Exploring the province

Outside of Cape Town the Jonkershoek Nature Reserve is ideal for walking, hiking and mountain biking. It is home to a variety of wildlife, including leopard, honey badger, baboon, klipspringer and mongoose as well as rare birds such as kingfishers, black eagles, fish eagles and many more. The reserve is within easy reach from Somerset West and Stellenbosch.

South Africa’s second-oldest town has a lot more to offer than wine. Stellenbosch presents an attractive mixture of history, culture, natural beauty and sport that equally convinces those seeking relaxation and those seeking physical activity. A walk along Market Street to the Braak, the former parade ground and market square, makes a leisurely pastime.

If you are looking for a whale-watching experience, Hermanus is the place to go. The city is at the heart of the whale route and is a great place to watch these incredible creatures against a backdrop of soaring mountains and the turquoise waters of the Atlantic Ocean. Nearby, Walker Bay sees the Southern Wright Whale mating and breeding from June to November. Hermanus is situated on the famous Garden Route. The fact that the area was formerly named after the Garden Eden speaks for the beauty of the itinerary.

Accommodation

Cape Town and the Cape Province offer a broad variety of accommodations from hotels and bed and breakfast rooms to some rare country-specific lodge-style housing. You will find offers at any standard level of your liking. Especially for the smaller, exclusive guest houses, you are well-advised to make reservations in advance even outside the peak season, though. Holiday apartments in the area are mostly private flats or houses that file under “self-catering”.

The eight NephroCare clinics for you to choose from are scattered about the whole area. Depending on your itinerary, you find five clinics in Cape Town and its outskirts, two in Somerset West and one in Stellenbosch.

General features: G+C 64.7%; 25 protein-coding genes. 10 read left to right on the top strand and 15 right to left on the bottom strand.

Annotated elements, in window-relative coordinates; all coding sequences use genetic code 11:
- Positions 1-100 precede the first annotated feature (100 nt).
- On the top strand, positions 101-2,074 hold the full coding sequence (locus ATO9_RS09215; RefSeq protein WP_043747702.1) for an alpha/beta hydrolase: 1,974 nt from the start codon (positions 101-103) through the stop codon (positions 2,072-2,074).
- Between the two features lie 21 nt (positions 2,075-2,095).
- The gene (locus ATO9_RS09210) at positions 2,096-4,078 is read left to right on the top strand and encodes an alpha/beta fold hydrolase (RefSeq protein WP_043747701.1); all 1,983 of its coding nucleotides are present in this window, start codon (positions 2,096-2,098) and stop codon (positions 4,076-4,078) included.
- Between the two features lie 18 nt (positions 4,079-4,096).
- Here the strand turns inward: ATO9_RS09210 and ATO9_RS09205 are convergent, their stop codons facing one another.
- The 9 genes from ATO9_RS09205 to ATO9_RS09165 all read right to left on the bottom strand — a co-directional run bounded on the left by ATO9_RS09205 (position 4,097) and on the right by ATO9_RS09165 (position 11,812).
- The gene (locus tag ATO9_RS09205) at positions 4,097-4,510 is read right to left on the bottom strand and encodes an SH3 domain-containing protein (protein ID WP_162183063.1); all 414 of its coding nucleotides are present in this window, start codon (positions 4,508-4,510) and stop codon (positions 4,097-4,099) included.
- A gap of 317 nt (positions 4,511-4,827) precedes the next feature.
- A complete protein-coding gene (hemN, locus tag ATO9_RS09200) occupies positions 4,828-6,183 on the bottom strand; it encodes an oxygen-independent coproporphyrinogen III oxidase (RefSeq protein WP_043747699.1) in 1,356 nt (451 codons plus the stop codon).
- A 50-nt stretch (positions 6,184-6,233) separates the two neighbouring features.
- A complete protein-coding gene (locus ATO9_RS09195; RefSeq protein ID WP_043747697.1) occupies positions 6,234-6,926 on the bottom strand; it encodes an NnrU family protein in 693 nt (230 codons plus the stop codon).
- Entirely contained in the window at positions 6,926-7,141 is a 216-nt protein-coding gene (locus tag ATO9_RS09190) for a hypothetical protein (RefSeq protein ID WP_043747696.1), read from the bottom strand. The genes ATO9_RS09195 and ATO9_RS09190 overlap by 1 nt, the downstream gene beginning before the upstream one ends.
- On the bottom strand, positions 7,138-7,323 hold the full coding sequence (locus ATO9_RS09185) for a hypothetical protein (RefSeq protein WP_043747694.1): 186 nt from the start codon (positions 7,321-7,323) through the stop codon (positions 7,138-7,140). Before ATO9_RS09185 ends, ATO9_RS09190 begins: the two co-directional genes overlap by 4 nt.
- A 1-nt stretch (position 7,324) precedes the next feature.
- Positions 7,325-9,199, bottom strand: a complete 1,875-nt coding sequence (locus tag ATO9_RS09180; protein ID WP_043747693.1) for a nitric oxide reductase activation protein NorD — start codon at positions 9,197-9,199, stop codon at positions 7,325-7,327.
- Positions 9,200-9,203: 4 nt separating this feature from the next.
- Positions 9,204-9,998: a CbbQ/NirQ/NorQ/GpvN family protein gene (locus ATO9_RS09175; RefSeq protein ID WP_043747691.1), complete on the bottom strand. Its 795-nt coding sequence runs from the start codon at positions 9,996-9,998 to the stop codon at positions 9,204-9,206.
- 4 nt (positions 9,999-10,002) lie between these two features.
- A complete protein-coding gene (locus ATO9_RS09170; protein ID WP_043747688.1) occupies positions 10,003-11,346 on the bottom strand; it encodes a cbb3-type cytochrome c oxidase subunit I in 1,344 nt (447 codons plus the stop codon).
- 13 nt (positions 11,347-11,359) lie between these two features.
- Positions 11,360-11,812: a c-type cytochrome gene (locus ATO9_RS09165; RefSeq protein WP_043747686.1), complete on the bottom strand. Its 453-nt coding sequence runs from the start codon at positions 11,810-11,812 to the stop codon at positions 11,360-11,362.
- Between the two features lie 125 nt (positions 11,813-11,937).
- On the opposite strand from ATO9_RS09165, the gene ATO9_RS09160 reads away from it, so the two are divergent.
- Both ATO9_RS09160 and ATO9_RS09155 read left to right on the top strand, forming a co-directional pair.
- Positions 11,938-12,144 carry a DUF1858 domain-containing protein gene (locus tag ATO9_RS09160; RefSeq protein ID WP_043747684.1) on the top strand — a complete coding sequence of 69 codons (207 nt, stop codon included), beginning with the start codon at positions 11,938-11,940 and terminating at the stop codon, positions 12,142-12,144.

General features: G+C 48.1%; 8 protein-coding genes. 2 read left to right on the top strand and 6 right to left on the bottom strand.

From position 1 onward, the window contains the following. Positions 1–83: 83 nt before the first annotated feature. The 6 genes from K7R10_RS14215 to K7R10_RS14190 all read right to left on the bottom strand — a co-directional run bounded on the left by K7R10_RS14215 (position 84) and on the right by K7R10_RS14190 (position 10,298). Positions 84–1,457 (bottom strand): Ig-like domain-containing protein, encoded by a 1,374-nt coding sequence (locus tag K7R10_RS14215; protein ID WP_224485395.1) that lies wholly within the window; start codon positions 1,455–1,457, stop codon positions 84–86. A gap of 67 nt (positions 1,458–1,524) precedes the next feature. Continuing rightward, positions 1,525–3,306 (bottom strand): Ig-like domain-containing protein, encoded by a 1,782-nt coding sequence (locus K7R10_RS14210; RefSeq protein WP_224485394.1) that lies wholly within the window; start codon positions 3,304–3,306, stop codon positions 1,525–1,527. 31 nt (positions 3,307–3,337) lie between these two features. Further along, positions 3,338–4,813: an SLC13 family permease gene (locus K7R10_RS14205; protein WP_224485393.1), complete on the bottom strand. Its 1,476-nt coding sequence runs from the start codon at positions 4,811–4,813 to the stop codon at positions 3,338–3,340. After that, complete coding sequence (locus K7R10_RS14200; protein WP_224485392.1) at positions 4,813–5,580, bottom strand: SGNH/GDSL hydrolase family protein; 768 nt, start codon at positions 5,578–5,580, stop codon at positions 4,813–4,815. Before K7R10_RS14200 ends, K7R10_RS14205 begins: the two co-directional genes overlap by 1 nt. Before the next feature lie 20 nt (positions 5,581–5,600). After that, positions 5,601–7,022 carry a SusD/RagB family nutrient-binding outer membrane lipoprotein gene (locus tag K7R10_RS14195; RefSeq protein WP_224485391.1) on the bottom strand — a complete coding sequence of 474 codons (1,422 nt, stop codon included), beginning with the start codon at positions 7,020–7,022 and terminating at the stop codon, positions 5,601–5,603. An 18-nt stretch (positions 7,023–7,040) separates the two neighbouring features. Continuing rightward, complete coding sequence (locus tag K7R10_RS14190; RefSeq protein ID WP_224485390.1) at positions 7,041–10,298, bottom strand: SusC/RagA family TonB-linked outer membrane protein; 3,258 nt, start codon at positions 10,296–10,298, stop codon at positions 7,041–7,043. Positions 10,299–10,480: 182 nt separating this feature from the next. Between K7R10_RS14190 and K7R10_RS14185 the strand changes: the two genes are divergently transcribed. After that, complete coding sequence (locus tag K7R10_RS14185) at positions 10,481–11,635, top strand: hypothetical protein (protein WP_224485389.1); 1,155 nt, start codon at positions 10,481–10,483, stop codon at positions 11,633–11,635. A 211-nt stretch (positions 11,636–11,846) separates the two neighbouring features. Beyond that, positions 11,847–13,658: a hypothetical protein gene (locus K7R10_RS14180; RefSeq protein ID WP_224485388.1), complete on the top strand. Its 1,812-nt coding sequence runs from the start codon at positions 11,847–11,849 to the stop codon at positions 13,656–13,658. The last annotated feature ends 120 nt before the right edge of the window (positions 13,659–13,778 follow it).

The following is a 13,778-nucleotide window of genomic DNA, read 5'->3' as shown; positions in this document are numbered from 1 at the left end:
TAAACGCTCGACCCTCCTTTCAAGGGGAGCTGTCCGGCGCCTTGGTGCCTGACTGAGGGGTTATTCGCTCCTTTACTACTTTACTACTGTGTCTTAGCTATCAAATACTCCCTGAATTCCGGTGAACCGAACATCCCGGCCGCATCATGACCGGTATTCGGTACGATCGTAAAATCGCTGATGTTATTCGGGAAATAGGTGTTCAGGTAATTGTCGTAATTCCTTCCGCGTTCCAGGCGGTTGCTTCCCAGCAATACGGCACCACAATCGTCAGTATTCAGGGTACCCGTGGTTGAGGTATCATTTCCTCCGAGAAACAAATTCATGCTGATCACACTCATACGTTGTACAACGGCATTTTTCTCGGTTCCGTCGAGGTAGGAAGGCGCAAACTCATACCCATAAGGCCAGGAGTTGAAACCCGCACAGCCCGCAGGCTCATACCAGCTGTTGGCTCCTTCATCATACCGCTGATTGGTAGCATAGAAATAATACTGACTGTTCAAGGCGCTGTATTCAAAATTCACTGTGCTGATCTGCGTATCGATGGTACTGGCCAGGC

Culinary & Culture

Celebrating life

The people in South Africa find something to celebrate throughout the year, welcoming visitors to enjoy the festivities together with the locals. For example, the Cape Town Festival brings together all the diverse cultural groups in the city around the Human Rights Day in March. During the third week in September, the Hermanus Whale Festival attracts with arts and crafts and theatre shows on land and the attending whales off the coast.

There are a lot of sports events, too, like the LifeCycle Week and the Cape Argus Pick n Pay Momentum Cycle tour in March. At Easter, participants run 56 kilometres around the Cape Peninsula in the Two Oceans Marathon. The annual Cape Town International Kite Festival takes place in November.

South-African cuisine is not an entity and is viewed differently by its ethnic groups. Meat is one of the key ingredients in the region around the Cape, featuring lamb and beef. Venison and poultry are also very popular, while pork and fish play a tangential role. A typical South African specialty is dried meat, called Biltong.

Among the favoured traditional South African dishes you will find “sosaties” (skewers of mutton or beef), “bootie” (a casserole of minced lamb meat with curry) and different variations of “bredie” (hotpots with meat and vegetables). With that much meat on the menu, barbecues are very common. Called “braai” in South Africa, it is an important event and strictly “man’s business”.

Amenities

  • TV
  • Free WiFi
  • Snacks

Languages spoken

  • En

Get in touch

Address
Shop 19A Thembokwezi Square Swartklip Road Khayelitsha
Cape Town
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087 997 1567